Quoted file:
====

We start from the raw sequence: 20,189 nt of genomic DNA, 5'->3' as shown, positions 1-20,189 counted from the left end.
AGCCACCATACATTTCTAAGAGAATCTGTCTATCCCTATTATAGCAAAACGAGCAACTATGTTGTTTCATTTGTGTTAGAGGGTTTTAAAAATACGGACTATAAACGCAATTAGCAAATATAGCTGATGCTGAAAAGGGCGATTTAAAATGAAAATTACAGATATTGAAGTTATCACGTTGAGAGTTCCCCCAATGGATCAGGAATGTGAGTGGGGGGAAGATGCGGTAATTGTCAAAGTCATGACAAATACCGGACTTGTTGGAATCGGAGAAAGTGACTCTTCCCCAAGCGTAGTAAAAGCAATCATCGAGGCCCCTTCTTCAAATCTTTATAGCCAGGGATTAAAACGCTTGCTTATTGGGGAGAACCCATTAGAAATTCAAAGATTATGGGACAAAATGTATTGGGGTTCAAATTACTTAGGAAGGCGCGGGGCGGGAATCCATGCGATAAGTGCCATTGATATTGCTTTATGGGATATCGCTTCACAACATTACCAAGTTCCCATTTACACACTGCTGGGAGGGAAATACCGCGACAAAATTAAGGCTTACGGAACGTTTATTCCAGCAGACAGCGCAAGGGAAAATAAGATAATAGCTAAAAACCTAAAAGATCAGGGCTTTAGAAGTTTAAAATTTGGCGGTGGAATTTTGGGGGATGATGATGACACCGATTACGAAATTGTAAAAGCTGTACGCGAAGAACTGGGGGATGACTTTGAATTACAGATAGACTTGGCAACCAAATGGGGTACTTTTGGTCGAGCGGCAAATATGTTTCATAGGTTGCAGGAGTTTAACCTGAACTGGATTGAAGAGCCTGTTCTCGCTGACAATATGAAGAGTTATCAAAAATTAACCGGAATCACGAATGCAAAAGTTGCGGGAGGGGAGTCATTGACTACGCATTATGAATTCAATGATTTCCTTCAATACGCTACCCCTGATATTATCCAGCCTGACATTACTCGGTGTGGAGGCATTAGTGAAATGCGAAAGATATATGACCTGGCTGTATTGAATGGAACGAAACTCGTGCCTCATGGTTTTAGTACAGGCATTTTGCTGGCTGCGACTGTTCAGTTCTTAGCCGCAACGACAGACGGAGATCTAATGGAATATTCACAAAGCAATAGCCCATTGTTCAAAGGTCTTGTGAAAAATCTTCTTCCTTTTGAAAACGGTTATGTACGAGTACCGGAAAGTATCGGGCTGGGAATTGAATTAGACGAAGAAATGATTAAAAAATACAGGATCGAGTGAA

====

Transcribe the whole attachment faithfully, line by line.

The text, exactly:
We start from the raw sequence: 20,189 nt of genomic DNA, 5'->3' as shown, positions 1-20,189 counted from the left end.
AGCCACCATACATTTCTAAGAGAATCTGTCTATCCCTATTATAGCAAAACGAGCAACTATGTTGTTTCATTTGTGTTAGAGGGTTTTAAAAATACGGACTATAAACGCAATTAGCAAATATAGCTGATGCTGAAAAGGGCGATTTAAAATGAAAATTACAGATATTGAAGTTATCACGTTGAGAGTTCCCCCAATGGATCAGGAATGTGAGTGGGGGGAAGATGCGGTAATTGTCAAAGTCATGACAAATACCGGACTTGTTGGAATCGGAGAAAGTGACTCTTCCCCAAGCGTAGTAAAAGCAATCATCGAGGCCCCTTCTTCAAATCTTTATAGCCAGGGATTAAAACGCTTGCTTATTGGGGAGAACCCATTAGAAATTCAAAGATTATGGGACAAAATGTATTGGGGTTCAAATTACTTAGGAAGGCGCGGGGCGGGAATCCATGCGATAAGTGCCATTGATATTGCTTTATGGGATATCGCTTCACAACATTACCAAGTTCCCATTTACACACTGCTGGGAGGGAAATACCGCGACAAAATTAAGGCTTACGGAACGTTTATTCCAGCAGACAGCGCAAGGGAAAATAAGATAATAGCTAAAAACCTAAAAGATCAGGGCTTTAGAAGTTTAAAATTTGGCGGTGGAATTTTGGGGGATGATGATGACACCGATTACGAAATTGTAAAAGCTGTACGCGAAGAACTGGGGGATGACTTTGAATTACAGATAGACTTGGCAACCAAATGGGGTACTTTTGGTCGAGCGGCAAATATGTTTCATAGGTTGCAGGAGTTTAACCTGAACTGGATTGAAGAGCCTGTTCTCGCTGACAATATGAAGAGTTATCAAAAATTAACCGGAATCACGAATGCAAAAGTTGCGGGAGGGGAGTCATTGACTACGCATTATGAATTCAATGATTTCCTTCAATACGCTACCCCTGATATTATCCAGCCTGACATTACTCGGTGTGGAGGCATTAGTGAAATGCGAAAGATATATGACCTGGCTGTATTGAATGGAACGAAACTCGTGCCTCATGGTTTTAGTACAGGCATTTTGCTGGCTGCGACTGTTCAGTTCTTAGCCGCAACGACAGACGGAGATCTAATGGAATATTCACAAAGCAATAGCCCATTGTTCAAAGGTCTTGTGAAAAATCTTCTTCCTTTTGAAAACGGTTATGTACGAGTACCGGAAAGTATCGGGCTGGGAATTGAATTAGACGAAGAAATGATTAAAAAATACAGGATCGAGTGAA